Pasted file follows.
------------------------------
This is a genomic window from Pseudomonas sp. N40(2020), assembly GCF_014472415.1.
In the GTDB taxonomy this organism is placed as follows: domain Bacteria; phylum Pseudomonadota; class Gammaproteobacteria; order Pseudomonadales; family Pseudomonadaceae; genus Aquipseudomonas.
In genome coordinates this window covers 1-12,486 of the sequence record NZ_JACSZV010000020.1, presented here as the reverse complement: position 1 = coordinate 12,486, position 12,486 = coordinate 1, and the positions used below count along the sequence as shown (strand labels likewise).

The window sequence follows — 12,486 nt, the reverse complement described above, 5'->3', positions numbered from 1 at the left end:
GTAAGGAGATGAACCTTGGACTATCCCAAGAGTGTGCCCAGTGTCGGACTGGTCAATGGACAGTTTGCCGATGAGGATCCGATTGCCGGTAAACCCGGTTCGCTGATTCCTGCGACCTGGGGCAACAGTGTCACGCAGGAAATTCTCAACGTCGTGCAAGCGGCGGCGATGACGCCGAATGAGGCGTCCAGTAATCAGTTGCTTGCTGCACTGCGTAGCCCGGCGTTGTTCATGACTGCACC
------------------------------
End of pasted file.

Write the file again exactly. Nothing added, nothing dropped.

This is a genomic window from Pseudomonas sp. N40(2020), assembly GCF_014472415.1.
In the GTDB taxonomy this organism is placed as follows: domain Bacteria; phylum Pseudomonadota; class Gammaproteobacteria; order Pseudomonadales; family Pseudomonadaceae; genus Aquipseudomonas.
In genome coordinates this window covers 1-12,486 of the sequence record NZ_JACSZV010000020.1, presented here as the reverse complement: position 1 = coordinate 12,486, position 12,486 = coordinate 1, and the positions used below count along the sequence as shown (strand labels likewise).

The window sequence follows — 12,486 nt, the reverse complement described above, 5'->3', positions numbered from 1 at the left end:
GTAAGGAGATGAACCTTGGACTATCCCAAGAGTGTGCCCAGTGTCGGACTGGTCAATGGACAGTTTGCCGATGAGGATCCGATTGCCGGTAAACCCGGTTCGCTGATTCCTGCGACCTGGGGCAACAGTGTCACGCAGGAAATTCTCAACGTCGTGCAAGCGGCGGCGATGACGCCGAATGAGGCGTCCAGTAATCAGTTGCTTGCTGCACTGCGTAGCCCGGCGTTGTTCATGACTGCACC